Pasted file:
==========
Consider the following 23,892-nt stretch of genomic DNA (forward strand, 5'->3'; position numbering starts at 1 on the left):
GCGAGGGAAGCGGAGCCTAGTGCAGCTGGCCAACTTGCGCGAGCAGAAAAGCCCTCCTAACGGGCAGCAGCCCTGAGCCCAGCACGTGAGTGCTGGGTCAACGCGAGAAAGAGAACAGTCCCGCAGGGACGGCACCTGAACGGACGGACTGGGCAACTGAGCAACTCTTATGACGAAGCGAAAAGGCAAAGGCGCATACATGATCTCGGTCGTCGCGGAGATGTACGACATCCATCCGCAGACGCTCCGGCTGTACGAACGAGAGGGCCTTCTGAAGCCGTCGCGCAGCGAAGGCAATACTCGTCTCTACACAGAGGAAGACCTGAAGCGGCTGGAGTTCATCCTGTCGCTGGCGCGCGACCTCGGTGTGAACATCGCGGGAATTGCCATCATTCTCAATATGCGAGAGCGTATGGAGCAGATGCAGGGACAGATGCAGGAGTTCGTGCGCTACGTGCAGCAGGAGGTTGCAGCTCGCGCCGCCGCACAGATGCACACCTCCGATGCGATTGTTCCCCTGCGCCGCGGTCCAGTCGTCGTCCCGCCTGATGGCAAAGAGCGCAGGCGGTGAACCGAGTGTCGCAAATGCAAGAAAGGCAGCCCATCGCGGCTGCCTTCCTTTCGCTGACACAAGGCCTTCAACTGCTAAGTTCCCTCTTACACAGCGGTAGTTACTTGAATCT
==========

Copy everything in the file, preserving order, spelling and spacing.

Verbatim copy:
Consider the following 23,892-nt stretch of genomic DNA (forward strand, 5'->3'; position numbering starts at 1 on the left):
GCGAGGGAAGCGGAGCCTAGTGCAGCTGGCCAACTTGCGCGAGCAGAAAAGCCCTCCTAACGGGCAGCAGCCCTGAGCCCAGCACGTGAGTGCTGGGTCAACGCGAGAAAGAGAACAGTCCCGCAGGGACGGCACCTGAACGGACGGACTGGGCAACTGAGCAACTCTTATGACGAAGCGAAAAGGCAAAGGCGCATACATGATCTCGGTCGTCGCGGAGATGTACGACATCCATCCGCAGACGCTCCGGCTGTACGAACGAGAGGGCCTTCTGAAGCCGTCGCGCAGCGAAGGCAATACTCGTCTCTACACAGAGGAAGACCTGAAGCGGCTGGAGTTCATCCTGTCGCTGGCGCGCGACCTCGGTGTGAACATCGCGGGAATTGCCATCATTCTCAATATGCGAGAGCGTATGGAGCAGATGCAGGGACAGATGCAGGAGTTCGTGCGCTACGTGCAGCAGGAGGTTGCAGCTCGCGCCGCCGCACAGATGCACACCTCCGATGCGATTGTTCCCCTGCGCCGCGGTCCAGTCGTCGTCCCGCCTGATGGCAAAGAGCGCAGGCGGTGAACCGAGTGTCGCAAATGCAAGAAAGGCAGCCCATCGCGGCTGCCTTCCTTTCGCTGACACAAGGCCTTCAACTGCTAAGTTCCCTCTTACACAGCGGTAGTTACTTGAATCT